The government recently passed Bill 45, which in effect limits the ability of Public Sector Employees to strike. The bill states…
- No employee and no trade union or officer or representative of a trade union shall cause or consent to a strike.
- No employee and no officer or representative of a trade union shall engage in or continue to engage in any conduct that
constitutes a strike threat or a strike.
- No trade union shall engage in or continue to engage in any conduct that constitutes a strike threat.
You can read the full bill here.
This struck me as odd. I would have thought that, as a Canadian, the right to strike would be part and parcel of the full rights granted to citizens of this country. Now, I know that sometimes, with our over-consumption of US television, I get my Canadian and American rights mixed up, and since I don’t want to base my education on a show like Law and Order, I did my own investigation.
I started first by looking up the Canadian Charter of Rights and Freedoms, and was startled to see that the right to strike was not a fundamental right. I know that charters and constitutions are written vaguely so as to apply as broadly as possible to the many nuances and complexities that arise in life, so perhaps it is not as surprising as I thought.
Canadian law is based on British law, which is a common-law type system, meaning that the law is developed through decisions of courts and tribunals, but include statues enacted by legislative bodies*. With this in mind, I performed a quick search of the Canadian Supreme court archives to determine whether this Bill was in violation of the Charter and the Constitution.
I only read a couple of judgements but I picked one that, coincidentally enough, was brought forward by the AUPE against the Attorney General of Alberta in 1987. This also was regarding the right to strike. The court ruled that the right to strike is not a fundamental right and is not supported by the Charter of Rights and Freedoms.**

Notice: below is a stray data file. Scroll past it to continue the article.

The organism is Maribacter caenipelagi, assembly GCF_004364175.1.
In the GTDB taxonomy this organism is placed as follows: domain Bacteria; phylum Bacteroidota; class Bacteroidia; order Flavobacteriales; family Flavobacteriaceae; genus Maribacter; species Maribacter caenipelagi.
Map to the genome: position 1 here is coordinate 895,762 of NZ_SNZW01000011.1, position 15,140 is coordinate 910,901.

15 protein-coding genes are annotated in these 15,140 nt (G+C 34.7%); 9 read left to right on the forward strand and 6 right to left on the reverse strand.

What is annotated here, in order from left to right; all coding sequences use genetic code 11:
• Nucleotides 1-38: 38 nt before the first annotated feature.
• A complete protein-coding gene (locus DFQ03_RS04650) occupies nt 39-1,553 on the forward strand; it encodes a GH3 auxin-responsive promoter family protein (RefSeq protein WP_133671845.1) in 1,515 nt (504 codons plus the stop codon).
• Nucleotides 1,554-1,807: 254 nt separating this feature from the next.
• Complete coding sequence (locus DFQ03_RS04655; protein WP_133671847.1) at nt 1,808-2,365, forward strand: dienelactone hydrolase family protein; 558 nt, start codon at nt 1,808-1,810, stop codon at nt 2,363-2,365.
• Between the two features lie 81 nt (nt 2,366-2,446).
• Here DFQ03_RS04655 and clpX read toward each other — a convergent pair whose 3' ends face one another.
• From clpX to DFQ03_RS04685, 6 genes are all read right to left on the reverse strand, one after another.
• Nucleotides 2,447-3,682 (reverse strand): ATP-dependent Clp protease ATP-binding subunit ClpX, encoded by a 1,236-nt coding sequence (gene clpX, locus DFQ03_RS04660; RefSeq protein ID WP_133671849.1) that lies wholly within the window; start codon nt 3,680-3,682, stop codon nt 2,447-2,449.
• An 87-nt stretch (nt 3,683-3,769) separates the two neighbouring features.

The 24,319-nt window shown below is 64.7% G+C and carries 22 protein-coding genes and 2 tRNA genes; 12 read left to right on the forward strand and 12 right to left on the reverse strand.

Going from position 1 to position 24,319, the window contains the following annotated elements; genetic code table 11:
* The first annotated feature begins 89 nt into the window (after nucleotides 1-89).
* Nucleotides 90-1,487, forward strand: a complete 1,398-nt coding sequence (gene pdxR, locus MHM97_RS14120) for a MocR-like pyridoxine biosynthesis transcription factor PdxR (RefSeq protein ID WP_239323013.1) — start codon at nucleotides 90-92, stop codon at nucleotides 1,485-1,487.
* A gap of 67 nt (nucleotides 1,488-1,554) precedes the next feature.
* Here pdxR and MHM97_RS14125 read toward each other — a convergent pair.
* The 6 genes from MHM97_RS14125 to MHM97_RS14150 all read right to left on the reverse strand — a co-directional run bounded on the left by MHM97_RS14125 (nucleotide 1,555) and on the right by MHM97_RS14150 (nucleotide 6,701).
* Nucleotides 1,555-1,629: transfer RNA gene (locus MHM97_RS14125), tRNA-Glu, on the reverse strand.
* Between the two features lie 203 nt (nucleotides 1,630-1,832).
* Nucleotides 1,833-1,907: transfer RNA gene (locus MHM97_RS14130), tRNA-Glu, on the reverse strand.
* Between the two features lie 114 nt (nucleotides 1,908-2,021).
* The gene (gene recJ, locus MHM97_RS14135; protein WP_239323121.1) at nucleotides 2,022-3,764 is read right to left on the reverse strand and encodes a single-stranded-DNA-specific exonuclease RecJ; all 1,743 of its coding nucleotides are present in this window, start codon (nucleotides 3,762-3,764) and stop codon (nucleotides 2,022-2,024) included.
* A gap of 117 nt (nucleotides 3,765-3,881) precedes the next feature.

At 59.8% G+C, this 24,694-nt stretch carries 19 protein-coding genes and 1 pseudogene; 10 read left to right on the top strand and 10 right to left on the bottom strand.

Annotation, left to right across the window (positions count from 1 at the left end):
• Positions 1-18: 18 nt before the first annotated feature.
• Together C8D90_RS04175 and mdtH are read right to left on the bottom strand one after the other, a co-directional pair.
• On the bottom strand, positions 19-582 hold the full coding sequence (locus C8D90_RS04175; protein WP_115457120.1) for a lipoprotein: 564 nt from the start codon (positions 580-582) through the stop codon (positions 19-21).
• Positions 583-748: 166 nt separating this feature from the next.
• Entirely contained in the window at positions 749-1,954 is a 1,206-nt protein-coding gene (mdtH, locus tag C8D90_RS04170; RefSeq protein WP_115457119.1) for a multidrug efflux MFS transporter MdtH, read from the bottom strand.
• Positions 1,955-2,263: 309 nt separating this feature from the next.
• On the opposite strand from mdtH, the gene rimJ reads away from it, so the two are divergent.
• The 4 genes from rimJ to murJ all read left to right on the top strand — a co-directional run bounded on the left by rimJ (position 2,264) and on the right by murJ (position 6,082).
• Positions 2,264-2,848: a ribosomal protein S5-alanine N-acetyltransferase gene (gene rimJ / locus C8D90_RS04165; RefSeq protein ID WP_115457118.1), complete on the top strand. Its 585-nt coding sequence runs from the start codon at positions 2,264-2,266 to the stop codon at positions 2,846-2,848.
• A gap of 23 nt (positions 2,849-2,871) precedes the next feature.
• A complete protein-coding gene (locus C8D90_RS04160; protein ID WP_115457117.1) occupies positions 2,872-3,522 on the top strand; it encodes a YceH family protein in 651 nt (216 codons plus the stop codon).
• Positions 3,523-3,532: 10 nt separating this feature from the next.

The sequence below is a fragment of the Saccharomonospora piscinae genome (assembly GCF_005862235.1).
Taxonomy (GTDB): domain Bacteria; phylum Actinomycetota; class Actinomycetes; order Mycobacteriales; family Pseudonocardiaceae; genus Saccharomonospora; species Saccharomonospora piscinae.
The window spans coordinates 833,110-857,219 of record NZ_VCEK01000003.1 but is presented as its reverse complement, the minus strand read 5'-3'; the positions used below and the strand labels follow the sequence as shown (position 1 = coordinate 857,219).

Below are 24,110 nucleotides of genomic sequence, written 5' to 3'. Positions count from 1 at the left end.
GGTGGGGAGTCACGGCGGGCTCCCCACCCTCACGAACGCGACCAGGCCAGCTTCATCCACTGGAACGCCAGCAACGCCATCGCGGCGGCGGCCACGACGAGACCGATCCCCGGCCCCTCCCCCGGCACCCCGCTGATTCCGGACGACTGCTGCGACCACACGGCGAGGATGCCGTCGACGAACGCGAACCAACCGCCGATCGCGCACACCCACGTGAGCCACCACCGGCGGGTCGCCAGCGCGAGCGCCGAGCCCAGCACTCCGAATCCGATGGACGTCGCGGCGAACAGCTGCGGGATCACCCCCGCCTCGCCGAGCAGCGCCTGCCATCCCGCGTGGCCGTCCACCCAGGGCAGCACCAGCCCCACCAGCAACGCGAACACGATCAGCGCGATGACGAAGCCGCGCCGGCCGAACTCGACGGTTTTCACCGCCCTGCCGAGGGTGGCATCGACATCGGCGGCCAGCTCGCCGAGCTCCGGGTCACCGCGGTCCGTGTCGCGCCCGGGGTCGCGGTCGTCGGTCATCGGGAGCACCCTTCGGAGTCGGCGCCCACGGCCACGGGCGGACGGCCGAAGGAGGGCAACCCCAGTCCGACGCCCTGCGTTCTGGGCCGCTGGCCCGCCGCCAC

4 justices ruled against the AUPE, and 2 dissented. Justices Beetz, Le Dain and La Forest claimed that the charter does not guarantee the right to strike, and while it does guarantee the right to association, this right cannot be extrapolated to include the right to strike. I felt their argument pretty weak.
McIntyre had a better argument, I felt. He stated that the Freedom of association under the Charter means the freedom to engage collectively in those activities which are constitutionally protected for each individual.** He goes on to say that charter allows for the freedom to associate in certain activities that are also protected for individuals acting alone. The charter does not confer greater rights to groups than it does to individuals. So, if the right to strike is not granted to an individual, it can be granted to a group either.
Dickson and Wilson dissented. They argue, that throughout history, the role of association has always been vital as a means of protecting the essential needs and interests of working people and workers have associated to overcome their vulnerability as individuals to the strength of their employers**
Furthermore, they add that the prohibition of the right to strike of all hospital workers and public service employees was too drastic a measure for achieving the object of protecting essential services. Indeed, without some evidentiary basis, it was neither obvious nor self‑evident that all those employees performed services “whose interruption would endanger the life, personal safety or health of the whole or part of the population”.**
In case you couldn’t tell, I agree with Justices Dickson and Wilson.
The Supreme Court has argued that the right to strike is not a fundamental right. I can accept this. What I can’t accept though is the blatant conflict of interest that the Government of Alberta (GoA) is working under. The GoA is both an employer and a legislative authority in this case. The government should not be making laws that are grant it power as an employer. If the right to strike is not a fundamental right as the GoA argues, then the government should back legislation that prohibits the right to strike for all employees in the province. That will never happen, because it would be political suicide. So, the government limits the rights of its employees, those it has power over, and wins the approval of the electorate so it can claim it is saving money.
But, it is not an impossibility that some large corporation will, in the near future, seek help from the government to limit strikes of its employees (happened with Air Canada), and it can be an easy extension to suggest that we are all essential workers.
Down with BIll 45.